Alex Temblador and her book, Secrets of the Casa Rosada (Image courtesy Interabang Books)

Podcasts

New EarBurner: Author Alex Temblador on Her Efforts to Make Dallas a Literary Town

This week on the podcast, learn about one author's efforts to bring Dallas' authors and readers together.

Alex Temblador wants Dallas to be known as a literary city. So, in addition to her own writing, she’s doing the hard work of networking: linking authors with editors while getting our indie bookstores and our more arts-minded bars and venues to provide homes for panels and readings and Q&As. The goal is to help the creators connect with readers. She focused this energy into LitTalk, a quarterly event with partner Interabang Books that you can read about in our February issue.

There are two literary events this week. Tomorrow’s LitNight is at Chocolate Secrets on Oak Lawn, where you can hear six authors read their own work. On Wednesday, the new Lovers Lane location of Interabang will host a Temblador’s LitTalk panel featuring authors Julie Murphy, who wrote Dumplin’, which was turned into a movie for Netflix; Rebecca Balcárcel, the author of Junior Library Guild-endorsed The Other Half of Happy; and Sanderia Faye, the author of Mourner’s Bench. Temblador is the author of Secrets of the Casa Rosada, which you can purchase right here.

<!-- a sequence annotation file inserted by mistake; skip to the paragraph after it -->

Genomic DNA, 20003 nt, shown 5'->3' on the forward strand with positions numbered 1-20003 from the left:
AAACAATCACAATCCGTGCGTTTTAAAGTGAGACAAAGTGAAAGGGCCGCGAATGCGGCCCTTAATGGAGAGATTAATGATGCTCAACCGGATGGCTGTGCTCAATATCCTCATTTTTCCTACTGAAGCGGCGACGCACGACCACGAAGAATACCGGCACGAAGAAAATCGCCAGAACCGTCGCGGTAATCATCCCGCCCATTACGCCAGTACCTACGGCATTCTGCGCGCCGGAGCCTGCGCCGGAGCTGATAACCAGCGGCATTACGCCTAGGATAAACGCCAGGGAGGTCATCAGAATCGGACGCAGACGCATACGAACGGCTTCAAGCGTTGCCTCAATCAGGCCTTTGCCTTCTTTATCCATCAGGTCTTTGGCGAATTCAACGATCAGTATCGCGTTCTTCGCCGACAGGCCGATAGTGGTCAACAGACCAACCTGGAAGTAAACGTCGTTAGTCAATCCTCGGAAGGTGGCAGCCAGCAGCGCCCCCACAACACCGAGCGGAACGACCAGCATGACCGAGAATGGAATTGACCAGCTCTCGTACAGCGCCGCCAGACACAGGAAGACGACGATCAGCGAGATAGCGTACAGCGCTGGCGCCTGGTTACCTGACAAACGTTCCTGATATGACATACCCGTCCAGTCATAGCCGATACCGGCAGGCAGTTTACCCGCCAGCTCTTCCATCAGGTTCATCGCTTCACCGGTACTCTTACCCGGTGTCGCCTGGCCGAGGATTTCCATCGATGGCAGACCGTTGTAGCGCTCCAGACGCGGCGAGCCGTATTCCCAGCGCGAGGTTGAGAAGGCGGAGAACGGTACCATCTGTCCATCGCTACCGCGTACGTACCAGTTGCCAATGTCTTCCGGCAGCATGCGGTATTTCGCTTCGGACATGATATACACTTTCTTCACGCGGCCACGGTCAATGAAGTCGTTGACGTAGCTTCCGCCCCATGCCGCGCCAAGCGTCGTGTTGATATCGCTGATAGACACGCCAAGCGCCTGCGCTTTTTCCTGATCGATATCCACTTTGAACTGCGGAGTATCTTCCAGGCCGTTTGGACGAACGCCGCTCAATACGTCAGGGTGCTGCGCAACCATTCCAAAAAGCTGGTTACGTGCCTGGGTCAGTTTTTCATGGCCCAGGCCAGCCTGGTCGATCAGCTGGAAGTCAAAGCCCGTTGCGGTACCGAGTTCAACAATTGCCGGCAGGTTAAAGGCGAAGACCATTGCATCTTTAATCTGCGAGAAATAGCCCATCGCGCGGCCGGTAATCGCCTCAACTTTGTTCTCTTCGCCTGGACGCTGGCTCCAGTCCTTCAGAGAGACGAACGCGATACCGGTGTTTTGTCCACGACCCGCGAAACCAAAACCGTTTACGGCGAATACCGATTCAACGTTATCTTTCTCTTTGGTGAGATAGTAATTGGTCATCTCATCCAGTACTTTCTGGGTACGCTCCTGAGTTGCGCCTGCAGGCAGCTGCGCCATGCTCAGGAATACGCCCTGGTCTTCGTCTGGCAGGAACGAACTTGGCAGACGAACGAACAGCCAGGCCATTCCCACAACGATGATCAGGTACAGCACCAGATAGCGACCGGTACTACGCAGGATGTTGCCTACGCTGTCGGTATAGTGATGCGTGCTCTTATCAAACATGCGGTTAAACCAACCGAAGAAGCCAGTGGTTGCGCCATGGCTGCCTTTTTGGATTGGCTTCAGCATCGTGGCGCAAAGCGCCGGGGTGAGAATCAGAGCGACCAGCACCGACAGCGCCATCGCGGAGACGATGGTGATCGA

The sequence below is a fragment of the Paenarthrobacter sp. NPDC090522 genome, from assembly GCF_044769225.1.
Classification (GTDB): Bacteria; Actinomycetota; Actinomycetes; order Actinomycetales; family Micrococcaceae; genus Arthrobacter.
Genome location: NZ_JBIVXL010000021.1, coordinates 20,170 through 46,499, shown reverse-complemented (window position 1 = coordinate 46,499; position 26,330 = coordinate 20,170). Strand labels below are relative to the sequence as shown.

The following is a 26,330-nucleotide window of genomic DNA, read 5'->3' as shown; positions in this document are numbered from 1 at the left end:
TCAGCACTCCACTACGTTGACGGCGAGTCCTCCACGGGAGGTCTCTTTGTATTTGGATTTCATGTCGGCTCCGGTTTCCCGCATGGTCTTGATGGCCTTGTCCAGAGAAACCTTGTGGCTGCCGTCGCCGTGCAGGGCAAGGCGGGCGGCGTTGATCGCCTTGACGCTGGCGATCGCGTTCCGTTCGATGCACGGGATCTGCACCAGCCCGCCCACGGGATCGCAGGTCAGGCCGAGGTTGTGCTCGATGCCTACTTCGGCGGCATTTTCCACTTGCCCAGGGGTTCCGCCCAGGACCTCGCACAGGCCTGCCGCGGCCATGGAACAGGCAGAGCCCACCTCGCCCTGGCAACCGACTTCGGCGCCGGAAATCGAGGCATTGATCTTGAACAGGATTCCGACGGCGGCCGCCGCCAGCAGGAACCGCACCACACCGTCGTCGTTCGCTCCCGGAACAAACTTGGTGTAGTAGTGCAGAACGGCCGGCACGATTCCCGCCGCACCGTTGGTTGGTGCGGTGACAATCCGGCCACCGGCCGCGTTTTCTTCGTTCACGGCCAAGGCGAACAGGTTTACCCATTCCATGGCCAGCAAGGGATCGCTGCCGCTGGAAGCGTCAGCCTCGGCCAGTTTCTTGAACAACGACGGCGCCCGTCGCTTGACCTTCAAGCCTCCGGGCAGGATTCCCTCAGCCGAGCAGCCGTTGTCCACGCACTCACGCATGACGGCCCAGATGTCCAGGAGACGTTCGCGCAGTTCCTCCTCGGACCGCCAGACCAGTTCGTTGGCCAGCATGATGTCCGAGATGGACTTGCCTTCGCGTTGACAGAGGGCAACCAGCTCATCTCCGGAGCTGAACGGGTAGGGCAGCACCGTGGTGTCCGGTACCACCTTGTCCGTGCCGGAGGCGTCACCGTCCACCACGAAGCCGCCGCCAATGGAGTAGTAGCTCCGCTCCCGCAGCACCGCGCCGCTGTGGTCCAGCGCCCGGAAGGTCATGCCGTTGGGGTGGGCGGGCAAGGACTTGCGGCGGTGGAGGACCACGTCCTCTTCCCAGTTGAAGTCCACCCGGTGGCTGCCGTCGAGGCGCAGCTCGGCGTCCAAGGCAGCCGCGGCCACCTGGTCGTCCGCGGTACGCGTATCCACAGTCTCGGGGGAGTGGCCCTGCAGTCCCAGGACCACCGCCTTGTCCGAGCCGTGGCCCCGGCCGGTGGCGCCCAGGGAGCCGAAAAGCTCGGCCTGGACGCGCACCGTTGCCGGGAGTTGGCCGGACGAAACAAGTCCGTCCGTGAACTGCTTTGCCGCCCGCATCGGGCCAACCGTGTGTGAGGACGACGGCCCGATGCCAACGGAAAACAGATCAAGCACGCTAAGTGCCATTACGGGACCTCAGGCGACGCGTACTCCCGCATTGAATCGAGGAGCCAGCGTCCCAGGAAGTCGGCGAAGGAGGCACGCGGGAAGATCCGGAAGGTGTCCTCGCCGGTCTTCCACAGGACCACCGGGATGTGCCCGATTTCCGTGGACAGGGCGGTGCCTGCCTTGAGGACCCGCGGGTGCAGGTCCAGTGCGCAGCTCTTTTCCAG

We invited Alex to come on EarBurner and chat about LitTalk and the state of Dallas literature. Listen below, and head to the jump for an excerpt.

On her motivation to start LitTalk: 

“I was kind of tired of people saying DFW didn’t have literary people here. We have writers and published authors and I was also a little bit tired of seeing the same published authors all the time on stages and, and panels. So I went to Blake Kimzey at Writing Workshops Dallas and said, ‘Hey, can we do something in which we bring out multiple authors of different genres, different backgrounds, different writing styles, and either talk about writing, talk about fiction, talk about publishing, whatever the case may be, but give a space for them to talk on panels. That’s sometimes more interesting than just me standing up there and reading from my book. At least the audience can talk to us.”

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